Book Review: The World on Our Doorstep

One of the perks of a being an evangelical in the UK is that you are most likely to be represented by, or have some contact with, the thoughtful and ever-present Evangelicali Alliance. Around since 1846, this is an umbrella body representing the interests and mission of the UK’s evangelical Christians to Government, major denominations, and other religions. Occasionally, the EA publishes reports and books, alongside its existing roster of periodicals (Both print and digital), social media output, and government engagement. Today’s book review is of one of the former, a little book titled The World on Our Doorstep: Evangelical Mission and Other Faiths. This is a readable, thorough and practical look at the shifting realities of inter-cultural and inter-religious mission, a call to action for evangelicals to note and engage with the fact that, at present, the world is quite literally on our doorstep.

Following a foreword by Steve Clifford, presently the General Director of the Evangelical Alliance, Dewi Hughes gets stuck in to the topic at hand. This is a book rooted in relevant research, engagement with and theological reflection on the substantive issues, and a meaty but practical read for church leaders wondering about mission in the bewildering context of the UK. Dewi sets out the purpose of this book, the changes that have happened since the last time the EA did substantial research and publication on this issue, and outlines what the reader will find in the book. This book, echoing the orderly nature of the introduction, is a treasure-trove of statistics and anecdotes, rooted in the real world. Personally, I’ll keep my copy close by in order to have reams of statistics about religion in the UK close at hand, as well as superb summaries of what different religious traditions believe. Throughout, this is a work of genuinely useful comparative religious study, taking seriously what religious people say about themselves, alongside real missional urgency.

The opening chapter sets the scene with an overview of the religions in the UK. Each religion will pop up later in the book, in various ways, but in order to make significant progress with a harvest, one must understand the ground into which the farmers sow the seeds. Dewi moves quickly on, and rightly so in this reviewer’s opinion, to ‘The evangelistic imperative’, which is articulated with genuine sensitivity to cultural and religious diversity, a serious commitment to humility, and a vitally evangelical emphasis on the exclusive supremacy of Christ. With these building blocks in place – a reasonable and informed understanding of the context, and a biblically rooted articulation of the commission – the author moves on to examine various key issues.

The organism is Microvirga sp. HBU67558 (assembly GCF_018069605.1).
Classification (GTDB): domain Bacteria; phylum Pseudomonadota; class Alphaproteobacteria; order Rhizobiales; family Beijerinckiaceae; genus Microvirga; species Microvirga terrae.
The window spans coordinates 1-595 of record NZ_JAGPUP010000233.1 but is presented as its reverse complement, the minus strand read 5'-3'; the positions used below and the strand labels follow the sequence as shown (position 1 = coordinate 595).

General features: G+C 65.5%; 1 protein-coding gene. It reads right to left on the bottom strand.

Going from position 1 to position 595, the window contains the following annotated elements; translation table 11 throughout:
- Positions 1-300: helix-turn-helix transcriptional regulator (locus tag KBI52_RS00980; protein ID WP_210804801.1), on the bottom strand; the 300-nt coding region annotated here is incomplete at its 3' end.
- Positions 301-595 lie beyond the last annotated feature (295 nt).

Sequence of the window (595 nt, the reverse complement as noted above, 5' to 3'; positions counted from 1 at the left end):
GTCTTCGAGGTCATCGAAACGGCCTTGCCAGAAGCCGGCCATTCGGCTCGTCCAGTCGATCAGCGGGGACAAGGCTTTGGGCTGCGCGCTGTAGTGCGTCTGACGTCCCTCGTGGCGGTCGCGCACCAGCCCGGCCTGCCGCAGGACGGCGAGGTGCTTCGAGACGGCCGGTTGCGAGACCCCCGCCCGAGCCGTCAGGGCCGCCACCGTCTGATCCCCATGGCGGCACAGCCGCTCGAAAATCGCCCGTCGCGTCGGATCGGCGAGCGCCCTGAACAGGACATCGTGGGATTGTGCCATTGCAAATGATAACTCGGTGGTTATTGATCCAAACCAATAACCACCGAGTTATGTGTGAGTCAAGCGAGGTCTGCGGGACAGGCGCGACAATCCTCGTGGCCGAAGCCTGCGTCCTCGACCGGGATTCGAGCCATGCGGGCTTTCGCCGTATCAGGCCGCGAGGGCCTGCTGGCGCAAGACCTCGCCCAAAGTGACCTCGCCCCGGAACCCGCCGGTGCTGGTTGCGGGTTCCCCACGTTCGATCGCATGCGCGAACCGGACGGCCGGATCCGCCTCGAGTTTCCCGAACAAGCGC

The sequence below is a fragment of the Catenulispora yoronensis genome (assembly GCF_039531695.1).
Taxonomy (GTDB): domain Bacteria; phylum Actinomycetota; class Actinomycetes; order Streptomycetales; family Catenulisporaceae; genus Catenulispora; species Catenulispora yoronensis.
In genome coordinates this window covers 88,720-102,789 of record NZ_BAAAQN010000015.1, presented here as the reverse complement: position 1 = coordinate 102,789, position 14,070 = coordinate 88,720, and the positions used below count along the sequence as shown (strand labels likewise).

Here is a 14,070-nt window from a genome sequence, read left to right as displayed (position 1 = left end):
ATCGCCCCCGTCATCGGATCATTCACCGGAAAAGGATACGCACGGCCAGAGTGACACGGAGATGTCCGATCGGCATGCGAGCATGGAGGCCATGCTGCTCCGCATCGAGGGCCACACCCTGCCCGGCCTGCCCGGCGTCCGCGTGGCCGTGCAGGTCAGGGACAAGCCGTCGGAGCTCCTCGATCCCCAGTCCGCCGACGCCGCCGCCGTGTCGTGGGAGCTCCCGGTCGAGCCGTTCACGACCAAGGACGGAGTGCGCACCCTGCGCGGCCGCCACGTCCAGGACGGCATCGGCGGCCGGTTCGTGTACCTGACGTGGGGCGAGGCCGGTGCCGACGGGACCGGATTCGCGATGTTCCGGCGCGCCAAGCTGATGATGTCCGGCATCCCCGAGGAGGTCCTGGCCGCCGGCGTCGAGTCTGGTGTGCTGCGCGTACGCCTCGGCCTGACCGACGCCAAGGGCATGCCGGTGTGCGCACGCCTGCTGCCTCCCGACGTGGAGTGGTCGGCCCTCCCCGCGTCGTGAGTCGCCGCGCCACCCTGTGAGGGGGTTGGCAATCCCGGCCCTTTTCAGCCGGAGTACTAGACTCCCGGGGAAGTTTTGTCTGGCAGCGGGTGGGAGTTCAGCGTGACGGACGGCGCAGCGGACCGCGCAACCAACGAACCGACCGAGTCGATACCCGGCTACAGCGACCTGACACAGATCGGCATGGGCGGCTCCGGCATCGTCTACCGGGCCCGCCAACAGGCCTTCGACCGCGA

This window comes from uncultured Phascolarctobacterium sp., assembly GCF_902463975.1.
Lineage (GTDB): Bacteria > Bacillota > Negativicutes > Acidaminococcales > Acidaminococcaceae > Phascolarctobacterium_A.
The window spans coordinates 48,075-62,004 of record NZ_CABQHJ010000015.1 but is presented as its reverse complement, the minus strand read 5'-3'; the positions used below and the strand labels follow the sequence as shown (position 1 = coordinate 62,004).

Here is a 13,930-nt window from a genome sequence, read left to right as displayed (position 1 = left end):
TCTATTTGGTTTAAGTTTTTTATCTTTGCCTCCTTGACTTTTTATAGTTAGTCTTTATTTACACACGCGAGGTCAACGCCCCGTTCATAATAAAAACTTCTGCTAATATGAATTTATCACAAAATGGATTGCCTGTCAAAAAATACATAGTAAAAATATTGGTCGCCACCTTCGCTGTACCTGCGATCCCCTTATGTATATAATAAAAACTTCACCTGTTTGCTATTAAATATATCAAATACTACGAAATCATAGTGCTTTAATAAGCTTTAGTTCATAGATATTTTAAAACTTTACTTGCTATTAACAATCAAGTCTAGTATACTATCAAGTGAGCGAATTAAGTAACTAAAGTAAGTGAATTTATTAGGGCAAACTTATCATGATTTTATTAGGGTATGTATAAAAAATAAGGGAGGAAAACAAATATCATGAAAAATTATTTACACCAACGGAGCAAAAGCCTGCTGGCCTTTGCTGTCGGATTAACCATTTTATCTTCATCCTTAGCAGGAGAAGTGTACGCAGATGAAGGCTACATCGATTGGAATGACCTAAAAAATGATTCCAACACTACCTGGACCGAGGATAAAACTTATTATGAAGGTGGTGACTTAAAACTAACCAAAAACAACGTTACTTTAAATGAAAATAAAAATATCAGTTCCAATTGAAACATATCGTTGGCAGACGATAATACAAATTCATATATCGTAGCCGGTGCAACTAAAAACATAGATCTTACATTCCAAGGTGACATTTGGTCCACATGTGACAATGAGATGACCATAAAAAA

Chapters 3 through 7 engage with one personal and four more cultural questions. Chapter 3 is perhaps the most useful – and the one most needed by many local churches – as it deals with ways of doing evangelism with and to people of other religions. Here, perhaps, is the most counter-cultural and thought-through section of the book. Dewi works through the various ways that evangelicals have brought the Gospel to their neighbours, with suggestions and corrections as appropriate. The subsequent chapters deal more generally with some of the key policy/public questions. ‘Pastoral Issues’, ‘Dialogue’, ‘Education’ and ‘Religion and Politics’ are covered, with the conversation on Dialogue being particularly provocative. The way that evangelicals can and should engage with other religions in the public square and in political discourse is well-covered, both in general terms as well as in particularly pertinent explorations of some of the most controversial cases in recent law/culture/news where religion has been a factor. Mission, bluntly, is not done in a vacuum, but in a context with a myriad of influences and the lives of real people at stake. This book, though, is a genuinely useful tool for pastors and other church leaders to thoughtfully and prayerfully engage with these sorts of questions.

As Steve closes his introduction, so I want to close this review; ‘It is time to reach the world on our doorstep‘. This is a book about world mission – but it echoes the wider cultural trends of globalisation, immigration, and pluralisation. It is (as I’ve hopefully made clear throughout my review) both evangelically rooted in the Gospel and appropriately engaged with culture and research. This book will of course be of interest to those interested in missiology and evangelicalism, but also of genuine use as prayer fuel and directive-information for local church leaders exploring how they and their churches can be engaged in world mission. As one of the smaller books in my 2017 Reading Challenge, this is one that I hope and pray will have a real impact.

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